TV Guide 1960



After five years on ‘Father Knows Best,’
Elinor Donahue fears nobody will believe she has grown up

Back in the days before the hula hoop became a household word, a young dancer suffered a broken ankle and had to submit a medical report to her booking agent. All this after he had gotten her chorus-line jobs for two years. Completely intimidated by the aura of stern officialdom surrounding the report, she felt compelled to enter her real age on the line where it said: “Age.” She wrote “16” and handed the report to the agent.”It was the only time in my life,” says Elinor Donahue, of Father Knows Best, “that I have ever seen a genuine comedy double-take in real life. That man actually blanched, and then he bellowed. He had thought I was 18. It meant that I was only 14, instead of 16, when I started with him-and he could have gotten into an awful lot of trouble, I guess.”

The broken ankle came just in time to prevent a 16-year-old girl being sent to Las Vegas as a pony-chorus dancer. A few months later Elinor made her escape complete by signing to play Betty Anderson in CBS’s Father Knows Best, a job she has had ever since.

Now 22, Elinor is in her sixth season with the series and hasn’t the faintest idea what she will do if it ever comes to a halt. (There have been rumbles that Robert Young is weary of the whole thing and would like to call it quits at the end of the current season. Says producer Eugene Rodney: “This is the sixth anniversary of that rumor. At this time of year, every year, everybody is tired of the whole thing and would like to call it quits. Ask me next summer and I’ll have a definite answer.”)

“I would like,” she says wistfully, “to play a really good but small role in a really good prestige picture. I don’t know if I’m capable of playing a lead as a grownup woman. Anyway, I’ve been Betty Anderson so long now that whenever producers do think of me they think of a 15- or 16-year-old girl.”

Last spring, Elinor made a feature picture, “Girls’ Town” at MGM, the first outside acting job she’d had in two years, and she rather hoped it would prove to be a good change of pace for her.

“I would just as soon forget the whole thing,” she now says. “In the first five minutes of the picture it was established that I was a good girl, being pushed into being a bad girl. The rest of the picture I spent doing practically nothing but crying and saying, ‘Help me, help me!” It was fun making it, but it was an awful picture.”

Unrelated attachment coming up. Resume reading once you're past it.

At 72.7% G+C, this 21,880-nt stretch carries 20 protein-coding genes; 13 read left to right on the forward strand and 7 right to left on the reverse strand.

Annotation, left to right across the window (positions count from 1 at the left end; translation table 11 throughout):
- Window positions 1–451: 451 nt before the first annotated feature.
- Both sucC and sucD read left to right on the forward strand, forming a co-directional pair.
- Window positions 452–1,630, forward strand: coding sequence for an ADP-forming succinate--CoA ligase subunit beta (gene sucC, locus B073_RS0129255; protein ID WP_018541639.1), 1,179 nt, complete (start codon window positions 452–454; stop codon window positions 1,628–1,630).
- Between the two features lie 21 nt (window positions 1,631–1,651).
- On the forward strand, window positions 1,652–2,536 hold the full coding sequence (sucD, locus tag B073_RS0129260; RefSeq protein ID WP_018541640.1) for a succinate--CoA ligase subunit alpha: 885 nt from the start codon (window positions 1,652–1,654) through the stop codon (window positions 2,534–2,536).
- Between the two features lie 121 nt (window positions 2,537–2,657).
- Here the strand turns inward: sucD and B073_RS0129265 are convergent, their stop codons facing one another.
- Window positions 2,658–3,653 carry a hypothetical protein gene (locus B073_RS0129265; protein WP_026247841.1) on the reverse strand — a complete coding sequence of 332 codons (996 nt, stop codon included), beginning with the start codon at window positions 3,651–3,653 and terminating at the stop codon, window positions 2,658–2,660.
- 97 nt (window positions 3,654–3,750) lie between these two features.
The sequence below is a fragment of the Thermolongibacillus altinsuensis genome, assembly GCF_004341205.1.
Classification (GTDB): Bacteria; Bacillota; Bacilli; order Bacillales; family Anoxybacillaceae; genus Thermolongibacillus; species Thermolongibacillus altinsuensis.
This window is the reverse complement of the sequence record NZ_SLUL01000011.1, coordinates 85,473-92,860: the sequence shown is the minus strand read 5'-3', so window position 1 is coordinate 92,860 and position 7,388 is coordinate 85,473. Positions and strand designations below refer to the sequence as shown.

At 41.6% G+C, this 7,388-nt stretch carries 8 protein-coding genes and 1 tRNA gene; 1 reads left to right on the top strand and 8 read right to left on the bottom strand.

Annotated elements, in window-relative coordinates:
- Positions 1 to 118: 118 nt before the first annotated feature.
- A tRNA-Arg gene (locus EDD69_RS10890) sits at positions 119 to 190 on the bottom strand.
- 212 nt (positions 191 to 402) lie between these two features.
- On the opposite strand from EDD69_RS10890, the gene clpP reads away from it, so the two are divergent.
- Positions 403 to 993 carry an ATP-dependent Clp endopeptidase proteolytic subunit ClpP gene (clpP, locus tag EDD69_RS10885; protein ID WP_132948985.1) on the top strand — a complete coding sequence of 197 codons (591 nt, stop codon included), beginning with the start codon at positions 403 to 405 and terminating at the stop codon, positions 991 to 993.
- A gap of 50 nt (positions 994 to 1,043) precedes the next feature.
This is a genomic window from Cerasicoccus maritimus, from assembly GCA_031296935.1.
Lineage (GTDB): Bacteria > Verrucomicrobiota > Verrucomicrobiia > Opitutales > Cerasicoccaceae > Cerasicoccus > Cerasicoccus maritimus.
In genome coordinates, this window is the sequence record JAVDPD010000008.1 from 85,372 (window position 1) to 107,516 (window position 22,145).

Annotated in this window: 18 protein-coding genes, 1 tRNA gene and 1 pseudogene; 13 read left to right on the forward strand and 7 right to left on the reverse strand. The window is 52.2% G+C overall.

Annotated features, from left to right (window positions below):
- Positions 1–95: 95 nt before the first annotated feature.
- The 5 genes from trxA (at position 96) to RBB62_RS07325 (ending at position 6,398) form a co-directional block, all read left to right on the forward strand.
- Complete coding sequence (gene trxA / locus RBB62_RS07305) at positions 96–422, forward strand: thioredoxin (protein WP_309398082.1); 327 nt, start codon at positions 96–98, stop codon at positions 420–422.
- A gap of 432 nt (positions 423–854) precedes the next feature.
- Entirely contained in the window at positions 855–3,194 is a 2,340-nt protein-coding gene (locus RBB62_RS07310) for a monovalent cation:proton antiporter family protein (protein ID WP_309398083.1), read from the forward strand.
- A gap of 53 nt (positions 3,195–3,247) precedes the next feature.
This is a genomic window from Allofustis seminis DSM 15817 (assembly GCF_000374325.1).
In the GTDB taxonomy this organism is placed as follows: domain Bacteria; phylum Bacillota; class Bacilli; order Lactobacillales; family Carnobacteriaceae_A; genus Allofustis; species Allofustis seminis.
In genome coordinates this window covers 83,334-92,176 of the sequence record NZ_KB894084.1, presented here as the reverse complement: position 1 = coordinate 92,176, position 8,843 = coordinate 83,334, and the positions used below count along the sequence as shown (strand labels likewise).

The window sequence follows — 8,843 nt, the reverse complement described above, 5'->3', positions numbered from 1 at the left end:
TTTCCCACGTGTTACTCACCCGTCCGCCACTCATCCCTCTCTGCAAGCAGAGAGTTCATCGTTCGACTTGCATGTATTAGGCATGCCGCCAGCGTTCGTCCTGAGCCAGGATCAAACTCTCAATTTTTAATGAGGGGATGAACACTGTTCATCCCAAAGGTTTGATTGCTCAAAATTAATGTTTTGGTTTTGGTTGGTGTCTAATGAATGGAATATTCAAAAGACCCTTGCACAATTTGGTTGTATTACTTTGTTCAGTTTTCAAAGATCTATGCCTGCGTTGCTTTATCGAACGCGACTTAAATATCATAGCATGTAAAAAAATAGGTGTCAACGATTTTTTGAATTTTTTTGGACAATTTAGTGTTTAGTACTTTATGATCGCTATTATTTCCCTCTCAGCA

Before 1956, Elinor appeared in a number of TV dramatic shows when Father wasn’t shooting. But then followed a short-lived marriage to Richard Smith, a sound-technician. They had a son, Brian, who will be three in March, and were divorced in December 1958. She lives now with her mother and Brian in Woodland Hills, some 20 miles north of Hollywood-and credits the long daily drive to and from the studio with clearing the cobwebs from her mind. “Its really the only time when I can be completely by myself and do nothing but think,” she explains earnestly.

A slender (105 pounds), quiet, wide-eyed girl who could easily pass for the mid-teens (she’s a college junior on the show), Elinor is utterly devoid of the sophistication that might be expected of a veteran Hollywood actress. Born in Tacoma, Wash., she made her singing debut on radio at the age of two. At five she was working in vaudeville, and became a child movie actress when her family moved to Los Angeles. Two years later her parents were divorced and the next seven years were not particularly good ones for Elinor and her mother. “There were times,” says a close friend, “when they literally weren’t eating. Her mother, a theatrical costumer, took a job as a saleswoman in a department store. Elinor, of course, was just another child actress, wasn’t always working and wasn’t exactly overpaid when she did work.”

When she was 14, and neither working nor overeating, she was offered a chorus-line job by the aforementioned agent, who specialized in booking club shows, county fairs and the like. Elinor had taken dancing lessons sporadically for some years (one of her older classmates at Long’s Private School was Barrie Chase), had always yearned to dance professionally and wasn’t about to turn down a job. With her mother’s nervous approval, she gave her age as 16 and worked fairly steadily as a dancer for the next two years until the fortuitous accident of the broken ankle.

“I might have gone to Las Vegas,” she says now, “and I never would have heard of Father Knows Best and heaven only knows where I’d be now.” Actually, Elinor was perhaps the best-protected young dancer in all of Los Angeles. She not only didn’t look 16, which she wasn’t-she didn’t even look 14. With her wide eyes and wholly innocent demeanor, she was the “baby” of every troupe she worked with and the older girls constantly surrounded her like so many clucking mother hens.

Elinor’s life is even less exciting today than it was then. Her only free time, on weekends, is spent quietly at home, reading H.G. Wells’ “The Outline of History” is her current preoccupation. As this was written, she was only as far along as the beginnings of the Roman Empire and finding it quite fascinating. She also does the marketing for Brian and her mother. She rarely has dates and is just beginning to be the victim of well-meaning friends who are intent on “finding a man for Elinor.”

At TV Guide’s request, she recently did her best to look glamorous and sophisticated for a new portrait sitting [see page 17]. “But I’m afraid,” she apologized when it was over, “that I still look like the girl next door in her first party dress”.